1H, 13C, and 15N Solid-State NMR Studies of Imidazole- and Morpholine-Based Model Compounds Possessing Halogen and Hydrogen Bonding Capabilities
Karim Bouchmella†, Sylvain G. Dutremez*†, Bruno Alonso‡, Francesco Mauri§ and Christel Gervais*#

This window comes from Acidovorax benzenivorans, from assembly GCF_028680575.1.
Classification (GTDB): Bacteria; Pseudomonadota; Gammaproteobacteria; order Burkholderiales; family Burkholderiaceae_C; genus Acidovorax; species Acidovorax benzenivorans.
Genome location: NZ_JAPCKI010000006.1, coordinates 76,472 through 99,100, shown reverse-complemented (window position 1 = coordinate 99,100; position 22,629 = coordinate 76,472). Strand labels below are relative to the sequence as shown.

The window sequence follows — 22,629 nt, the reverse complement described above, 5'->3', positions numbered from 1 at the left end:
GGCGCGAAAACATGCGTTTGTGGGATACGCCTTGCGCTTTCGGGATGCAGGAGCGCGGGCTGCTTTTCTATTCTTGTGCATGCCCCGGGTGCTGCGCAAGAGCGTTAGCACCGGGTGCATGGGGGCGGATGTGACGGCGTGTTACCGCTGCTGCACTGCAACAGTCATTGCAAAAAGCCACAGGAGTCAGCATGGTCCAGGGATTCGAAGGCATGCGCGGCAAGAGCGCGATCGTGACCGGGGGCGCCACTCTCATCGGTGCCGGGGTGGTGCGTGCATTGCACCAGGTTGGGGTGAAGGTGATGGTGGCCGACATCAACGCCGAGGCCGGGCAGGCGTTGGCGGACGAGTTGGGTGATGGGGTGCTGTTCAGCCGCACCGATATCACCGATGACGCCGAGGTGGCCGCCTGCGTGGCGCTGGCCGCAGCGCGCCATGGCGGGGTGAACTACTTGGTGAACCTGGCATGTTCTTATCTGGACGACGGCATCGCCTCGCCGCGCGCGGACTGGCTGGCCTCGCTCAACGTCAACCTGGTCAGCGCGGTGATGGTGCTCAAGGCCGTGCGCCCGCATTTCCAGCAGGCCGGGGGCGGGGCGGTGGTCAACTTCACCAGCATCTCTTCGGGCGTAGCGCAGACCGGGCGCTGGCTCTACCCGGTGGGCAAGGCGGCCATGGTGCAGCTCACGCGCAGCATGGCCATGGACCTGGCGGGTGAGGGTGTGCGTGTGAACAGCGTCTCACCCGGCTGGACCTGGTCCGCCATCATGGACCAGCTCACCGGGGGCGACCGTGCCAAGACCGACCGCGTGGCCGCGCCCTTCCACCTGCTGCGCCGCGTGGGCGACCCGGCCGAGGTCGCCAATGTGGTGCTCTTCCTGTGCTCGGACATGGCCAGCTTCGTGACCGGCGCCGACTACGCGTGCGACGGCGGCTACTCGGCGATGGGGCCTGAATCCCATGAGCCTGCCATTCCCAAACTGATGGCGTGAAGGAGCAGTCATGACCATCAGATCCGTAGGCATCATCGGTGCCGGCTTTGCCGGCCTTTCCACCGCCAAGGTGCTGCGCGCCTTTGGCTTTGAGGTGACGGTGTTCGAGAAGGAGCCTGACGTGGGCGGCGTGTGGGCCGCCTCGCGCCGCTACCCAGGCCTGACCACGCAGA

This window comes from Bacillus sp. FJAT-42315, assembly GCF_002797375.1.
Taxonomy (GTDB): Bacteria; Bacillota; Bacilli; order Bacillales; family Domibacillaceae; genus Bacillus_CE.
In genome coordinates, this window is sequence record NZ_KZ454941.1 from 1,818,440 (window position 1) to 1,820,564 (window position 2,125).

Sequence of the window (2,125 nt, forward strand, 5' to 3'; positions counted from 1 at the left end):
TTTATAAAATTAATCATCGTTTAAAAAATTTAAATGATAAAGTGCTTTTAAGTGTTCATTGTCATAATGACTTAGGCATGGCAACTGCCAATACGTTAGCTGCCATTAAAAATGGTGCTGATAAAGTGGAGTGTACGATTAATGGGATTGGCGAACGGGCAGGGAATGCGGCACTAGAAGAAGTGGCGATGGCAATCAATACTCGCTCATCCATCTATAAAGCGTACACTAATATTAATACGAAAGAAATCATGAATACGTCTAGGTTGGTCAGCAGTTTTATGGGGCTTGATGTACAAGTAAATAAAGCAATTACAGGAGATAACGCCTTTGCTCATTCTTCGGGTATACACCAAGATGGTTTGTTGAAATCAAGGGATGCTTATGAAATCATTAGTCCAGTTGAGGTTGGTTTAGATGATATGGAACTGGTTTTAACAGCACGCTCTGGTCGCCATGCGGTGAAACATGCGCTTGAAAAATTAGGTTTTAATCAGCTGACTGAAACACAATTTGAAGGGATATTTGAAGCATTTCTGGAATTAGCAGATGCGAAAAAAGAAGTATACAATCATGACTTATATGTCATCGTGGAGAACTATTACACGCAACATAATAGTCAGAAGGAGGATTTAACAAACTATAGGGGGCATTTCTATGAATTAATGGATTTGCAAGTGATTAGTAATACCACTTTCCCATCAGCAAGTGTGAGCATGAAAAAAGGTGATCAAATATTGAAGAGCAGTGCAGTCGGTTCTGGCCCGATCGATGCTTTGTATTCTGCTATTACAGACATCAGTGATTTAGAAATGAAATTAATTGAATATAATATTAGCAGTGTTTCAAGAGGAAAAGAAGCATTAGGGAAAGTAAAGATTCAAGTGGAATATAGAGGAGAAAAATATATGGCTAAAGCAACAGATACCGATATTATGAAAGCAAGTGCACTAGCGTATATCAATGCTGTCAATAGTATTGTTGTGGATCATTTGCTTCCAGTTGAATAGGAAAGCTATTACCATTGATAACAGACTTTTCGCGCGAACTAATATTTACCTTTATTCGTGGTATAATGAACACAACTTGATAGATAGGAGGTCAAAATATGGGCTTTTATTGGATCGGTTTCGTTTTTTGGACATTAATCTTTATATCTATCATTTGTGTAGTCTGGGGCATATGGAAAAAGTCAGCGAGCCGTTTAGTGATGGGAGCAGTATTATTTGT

The halogen and hydrogen bonding interactions present in solid 1-(2,3,3-triiodoallyl)imidazole (1), morpholinium iodide (2), the 1:1 cocrystal 1-(2,3,3-triiodoallyl)imidazole·morpholinium iodide (3), morpholine (4), imidazole (5), and 1-(3-iodopropargyl)imidazole (6) have been investigated by solid-state 1H, 13C, and 15N NMR spectroscopies. Comparison of the 15N CP MAS NMR spectrum of 3 with that of 2 indicates that protonated morpholine is present in solid 3, but this conclusion must be taken with caution as GIPAW calculations predict a 15N chemical shift for morpholine similar to that of the morpholinium cation. Conclusive evidence for the presence of a morpholinium cation in crystalline 3 was obtained by recording the static 15N NMR spectrum of this host−guest complex and comparing the morpholinium/morpholine part of the spectrum with the static spectra of 3 and 4 as obtained from ab initio calculations of NMR parameters based on the X-ray structures of these compounds. Concerning the imidazolyl group, 15N NMR spectroscopy has proven quite valuable to identify changes in the bonding situation of the C−NC nitrogen on passing from 1 to 3. In addition, slight differences are observed between the 15N chemical shifts of 1 and 6 that are ascribed to differences in halogen bond strengths between the two compounds. Attempts have also been made to study halogen bonding by 13C NMR spectroscopy, but this method did not provide exploitable results as signals corresponding to the sp and sp2 carbon atoms bonded to iodine could not be observed experimentally. 1H NMR spectroscopy is a powerful tool to study hydrogen bonding interactions of moderate energies such as +NH2···X (X = N, O, I). Indeed, we have found that the chemical shifts of the NH hydrogens were quite sensitive to the nature of X and to the N−H···X distance. This is demonstrated by the fact that the chemical shifts of the +NH2 protons of the morpholinium cation in 2 and 3 are noticeably different.